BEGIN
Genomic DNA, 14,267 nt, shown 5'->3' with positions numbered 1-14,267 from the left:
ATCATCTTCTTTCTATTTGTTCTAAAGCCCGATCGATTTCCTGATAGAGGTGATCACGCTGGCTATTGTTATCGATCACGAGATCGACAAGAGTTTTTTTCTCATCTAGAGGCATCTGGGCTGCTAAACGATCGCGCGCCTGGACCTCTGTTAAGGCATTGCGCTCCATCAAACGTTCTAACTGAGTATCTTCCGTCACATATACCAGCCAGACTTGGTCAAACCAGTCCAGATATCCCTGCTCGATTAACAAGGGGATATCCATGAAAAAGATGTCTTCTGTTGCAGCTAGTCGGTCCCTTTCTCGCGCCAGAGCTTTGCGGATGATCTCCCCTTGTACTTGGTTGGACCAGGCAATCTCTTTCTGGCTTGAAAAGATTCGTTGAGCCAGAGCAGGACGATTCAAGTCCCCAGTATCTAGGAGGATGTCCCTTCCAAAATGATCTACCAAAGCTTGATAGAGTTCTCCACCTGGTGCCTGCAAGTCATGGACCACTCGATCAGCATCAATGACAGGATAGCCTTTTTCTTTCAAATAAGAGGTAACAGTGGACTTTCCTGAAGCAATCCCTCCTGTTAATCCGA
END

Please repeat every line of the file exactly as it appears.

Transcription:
Genomic DNA, 14,267 nt, shown 5'->3' with positions numbered 1-14,267 from the left:
ATCATCTTCTTTCTATTTGTTCTAAAGCCCGATCGATTTCCTGATAGAGGTGATCACGCTGGCTATTGTTATCGATCACGAGATCGACAAGAGTTTTTTTCTCATCTAGAGGCATCTGGGCTGCTAAACGATCGCGCGCCTGGACCTCTGTTAAGGCATTGCGCTCCATCAAACGTTCTAACTGAGTATCTTCCGTCACATATACCAGCCAGACTTGGTCAAACCAGTCCAGATATCCCTGCTCGATTAACAAGGGGATATCCATGAAAAAGATGTCTTCTGTTGCAGCTAGTCGGTCCCTTTCTCGCGCCAGAGCTTTGCGGATGATCTCCCCTTGTACTTGGTTGGACCAGGCAATCTCTTTCTGGCTTGAAAAGATTCGTTGAGCCAGAGCAGGACGATTCAAGTCCCCAGTATCTAGGAGGATGTCCCTTCCAAAATGATCTACCAAAGCTTGATAGAGTTCTCCACCTGGTGCCTGCAAGTCATGGACCACTCGATCAGCATCAATGACAGGATAGCCTTTTTCTTTCAAATAAGAGGTAACAGTGGACTTTCCTGAAGCAATCCCTCCTGTTAATCCGA